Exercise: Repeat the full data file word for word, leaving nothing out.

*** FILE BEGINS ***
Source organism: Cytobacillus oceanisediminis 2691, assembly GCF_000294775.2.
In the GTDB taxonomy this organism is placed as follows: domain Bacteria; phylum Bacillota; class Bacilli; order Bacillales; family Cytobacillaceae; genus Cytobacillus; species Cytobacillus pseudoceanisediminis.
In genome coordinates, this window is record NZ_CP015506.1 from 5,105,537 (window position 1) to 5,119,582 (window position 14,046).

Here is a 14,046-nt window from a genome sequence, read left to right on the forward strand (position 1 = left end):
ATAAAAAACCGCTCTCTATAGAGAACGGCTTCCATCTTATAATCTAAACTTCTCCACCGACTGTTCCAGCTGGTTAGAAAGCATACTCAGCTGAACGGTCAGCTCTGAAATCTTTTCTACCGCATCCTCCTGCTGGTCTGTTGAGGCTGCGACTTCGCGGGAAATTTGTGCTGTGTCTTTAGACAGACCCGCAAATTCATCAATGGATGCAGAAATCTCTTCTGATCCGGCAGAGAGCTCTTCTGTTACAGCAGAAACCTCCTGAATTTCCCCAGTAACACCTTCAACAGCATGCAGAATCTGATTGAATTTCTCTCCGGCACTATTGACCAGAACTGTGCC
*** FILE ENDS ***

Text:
Source organism: Cytobacillus oceanisediminis 2691, assembly GCF_000294775.2.
In the GTDB taxonomy this organism is placed as follows: domain Bacteria; phylum Bacillota; class Bacilli; order Bacillales; family Cytobacillaceae; genus Cytobacillus; species Cytobacillus pseudoceanisediminis.
In genome coordinates, this window is record NZ_CP015506.1 from 5,105,537 (window position 1) to 5,119,582 (window position 14,046).

Here is a 14,046-nt window from a genome sequence, read left to right on the forward strand (position 1 = left end):
ATAAAAAACCGCTCTCTATAGAGAACGGCTTCCATCTTATAATCTAAACTTCTCCACCGACTGTTCCAGCTGGTTAGAAAGCATACTCAGCTGAACGGTCAGCTCTGAAATCTTTTCTACCGCATCCTCCTGCTGGTCTGTTGAGGCTGCGACTTCGCGGGAAATTTGTGCTGTGTCTTTAGACAGACCCGCAAATTCATCAATGGATGCAGAAATCTCTTCTGATCCGGCAGAGAGCTCTTCTGTTACAGCAGAAACCTCCTGAATTTCCCCAGTAACACCTTCAACAGCATGCAGAATCTGATTGAATTTCTCTCCGGCACTATTGACCAGAACTGTGCC